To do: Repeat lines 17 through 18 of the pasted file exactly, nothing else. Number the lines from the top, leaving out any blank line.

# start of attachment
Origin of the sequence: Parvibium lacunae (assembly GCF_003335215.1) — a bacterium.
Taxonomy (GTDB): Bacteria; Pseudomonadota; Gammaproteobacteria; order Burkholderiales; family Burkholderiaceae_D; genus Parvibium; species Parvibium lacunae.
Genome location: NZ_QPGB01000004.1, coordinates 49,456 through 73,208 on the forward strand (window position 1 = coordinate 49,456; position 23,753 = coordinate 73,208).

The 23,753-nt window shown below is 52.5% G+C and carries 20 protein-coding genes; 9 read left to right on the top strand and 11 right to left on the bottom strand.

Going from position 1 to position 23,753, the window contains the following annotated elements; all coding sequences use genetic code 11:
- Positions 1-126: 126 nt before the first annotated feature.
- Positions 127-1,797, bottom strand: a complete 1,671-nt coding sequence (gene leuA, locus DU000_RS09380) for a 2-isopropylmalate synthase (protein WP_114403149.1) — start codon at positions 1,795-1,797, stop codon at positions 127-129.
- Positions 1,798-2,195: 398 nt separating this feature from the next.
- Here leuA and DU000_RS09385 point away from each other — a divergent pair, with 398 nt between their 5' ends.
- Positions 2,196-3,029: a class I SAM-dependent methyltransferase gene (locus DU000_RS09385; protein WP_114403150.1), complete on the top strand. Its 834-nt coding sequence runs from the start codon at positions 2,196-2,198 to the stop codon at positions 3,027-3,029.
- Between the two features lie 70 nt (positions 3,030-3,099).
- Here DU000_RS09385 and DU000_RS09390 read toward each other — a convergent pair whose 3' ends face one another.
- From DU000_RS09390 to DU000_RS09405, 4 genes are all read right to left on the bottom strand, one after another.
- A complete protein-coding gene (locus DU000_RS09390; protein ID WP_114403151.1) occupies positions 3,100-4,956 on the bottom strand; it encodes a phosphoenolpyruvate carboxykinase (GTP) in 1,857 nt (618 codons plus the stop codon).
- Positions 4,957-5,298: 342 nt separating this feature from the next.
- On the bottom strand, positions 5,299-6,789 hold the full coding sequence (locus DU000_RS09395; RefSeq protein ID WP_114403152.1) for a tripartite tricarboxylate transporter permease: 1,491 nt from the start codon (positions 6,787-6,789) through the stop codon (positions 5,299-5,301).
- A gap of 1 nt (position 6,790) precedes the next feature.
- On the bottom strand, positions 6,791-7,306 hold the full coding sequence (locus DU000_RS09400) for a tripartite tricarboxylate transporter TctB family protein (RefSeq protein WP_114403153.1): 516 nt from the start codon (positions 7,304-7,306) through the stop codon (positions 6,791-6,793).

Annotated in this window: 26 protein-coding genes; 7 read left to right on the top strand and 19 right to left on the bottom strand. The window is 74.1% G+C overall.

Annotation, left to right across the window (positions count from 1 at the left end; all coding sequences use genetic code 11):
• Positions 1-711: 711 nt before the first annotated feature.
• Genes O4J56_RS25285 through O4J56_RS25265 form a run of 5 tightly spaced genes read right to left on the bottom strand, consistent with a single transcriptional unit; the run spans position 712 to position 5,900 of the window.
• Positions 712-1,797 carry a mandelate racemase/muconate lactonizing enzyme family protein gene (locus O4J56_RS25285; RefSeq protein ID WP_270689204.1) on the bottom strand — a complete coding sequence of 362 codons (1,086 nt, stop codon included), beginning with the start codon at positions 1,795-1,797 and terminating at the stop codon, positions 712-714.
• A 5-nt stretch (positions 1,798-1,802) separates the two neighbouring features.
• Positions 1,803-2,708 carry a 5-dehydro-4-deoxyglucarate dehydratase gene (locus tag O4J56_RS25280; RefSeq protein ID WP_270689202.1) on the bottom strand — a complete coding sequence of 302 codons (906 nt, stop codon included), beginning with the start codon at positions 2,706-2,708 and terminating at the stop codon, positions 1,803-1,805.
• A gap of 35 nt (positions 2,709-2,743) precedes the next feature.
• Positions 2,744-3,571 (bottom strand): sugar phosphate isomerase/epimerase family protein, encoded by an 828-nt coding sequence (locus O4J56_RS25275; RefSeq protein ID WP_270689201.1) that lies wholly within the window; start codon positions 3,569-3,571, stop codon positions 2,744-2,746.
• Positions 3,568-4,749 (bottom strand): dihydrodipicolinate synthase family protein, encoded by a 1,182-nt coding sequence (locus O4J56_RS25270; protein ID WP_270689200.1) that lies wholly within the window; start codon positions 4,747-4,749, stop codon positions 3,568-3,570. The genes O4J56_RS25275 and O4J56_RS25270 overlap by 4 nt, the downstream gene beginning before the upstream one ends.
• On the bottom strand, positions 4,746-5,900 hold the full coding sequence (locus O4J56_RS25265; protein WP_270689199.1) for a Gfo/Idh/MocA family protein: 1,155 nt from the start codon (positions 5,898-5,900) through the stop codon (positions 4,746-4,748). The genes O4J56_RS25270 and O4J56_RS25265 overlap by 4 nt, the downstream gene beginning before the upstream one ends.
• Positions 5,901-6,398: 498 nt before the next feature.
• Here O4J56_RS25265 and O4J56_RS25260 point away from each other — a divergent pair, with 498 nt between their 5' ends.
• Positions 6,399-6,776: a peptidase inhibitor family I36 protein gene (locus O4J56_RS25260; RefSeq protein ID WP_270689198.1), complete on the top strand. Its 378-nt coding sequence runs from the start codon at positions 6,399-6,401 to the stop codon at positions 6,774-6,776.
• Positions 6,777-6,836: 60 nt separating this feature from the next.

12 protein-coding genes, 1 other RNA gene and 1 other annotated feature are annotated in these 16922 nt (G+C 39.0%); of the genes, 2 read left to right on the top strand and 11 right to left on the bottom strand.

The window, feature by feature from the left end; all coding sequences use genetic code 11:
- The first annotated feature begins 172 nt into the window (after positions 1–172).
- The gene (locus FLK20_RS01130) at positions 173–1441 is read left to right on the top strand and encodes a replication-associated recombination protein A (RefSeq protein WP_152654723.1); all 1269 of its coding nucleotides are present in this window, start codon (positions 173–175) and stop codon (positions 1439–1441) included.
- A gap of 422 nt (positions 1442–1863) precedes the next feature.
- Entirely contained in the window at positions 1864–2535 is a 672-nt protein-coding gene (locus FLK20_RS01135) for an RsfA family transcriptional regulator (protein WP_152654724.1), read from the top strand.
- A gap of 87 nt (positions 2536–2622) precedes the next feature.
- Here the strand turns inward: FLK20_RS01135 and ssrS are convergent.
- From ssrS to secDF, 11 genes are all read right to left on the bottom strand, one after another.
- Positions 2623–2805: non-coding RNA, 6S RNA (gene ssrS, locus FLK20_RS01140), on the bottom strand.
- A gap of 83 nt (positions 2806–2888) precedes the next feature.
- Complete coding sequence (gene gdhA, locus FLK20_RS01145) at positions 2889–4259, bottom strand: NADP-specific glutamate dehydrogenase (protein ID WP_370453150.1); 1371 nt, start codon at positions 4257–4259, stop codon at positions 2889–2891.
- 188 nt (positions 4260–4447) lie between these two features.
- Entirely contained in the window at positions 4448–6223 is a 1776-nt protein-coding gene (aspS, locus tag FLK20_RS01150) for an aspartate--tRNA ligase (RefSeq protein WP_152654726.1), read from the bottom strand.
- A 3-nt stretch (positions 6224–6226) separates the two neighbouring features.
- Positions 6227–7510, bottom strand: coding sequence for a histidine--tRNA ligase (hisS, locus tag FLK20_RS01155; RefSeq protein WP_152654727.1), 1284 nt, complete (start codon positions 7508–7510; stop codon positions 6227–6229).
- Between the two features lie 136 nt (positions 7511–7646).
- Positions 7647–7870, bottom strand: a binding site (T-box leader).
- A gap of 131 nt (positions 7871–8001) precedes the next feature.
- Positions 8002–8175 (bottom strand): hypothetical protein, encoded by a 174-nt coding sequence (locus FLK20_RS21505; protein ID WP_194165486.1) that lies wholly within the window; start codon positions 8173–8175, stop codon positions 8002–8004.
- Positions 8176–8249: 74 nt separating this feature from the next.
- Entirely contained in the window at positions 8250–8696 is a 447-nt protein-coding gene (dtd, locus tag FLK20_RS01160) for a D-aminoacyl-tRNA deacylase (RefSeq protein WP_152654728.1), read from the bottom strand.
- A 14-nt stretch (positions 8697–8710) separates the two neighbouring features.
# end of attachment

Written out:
- A gap of 1 nt (position 6,790) precedes the next feature.
- On the bottom strand, positions 6,791-7,306 hold the full coding sequence (locus DU000_RS09400) for a tripartite tricarboxylate transporter TctB family protein (RefSeq protein WP_114403153.1): 516 nt from the start codon (positions 7,304-7,306) through the stop codon (positions 6,791-6,793).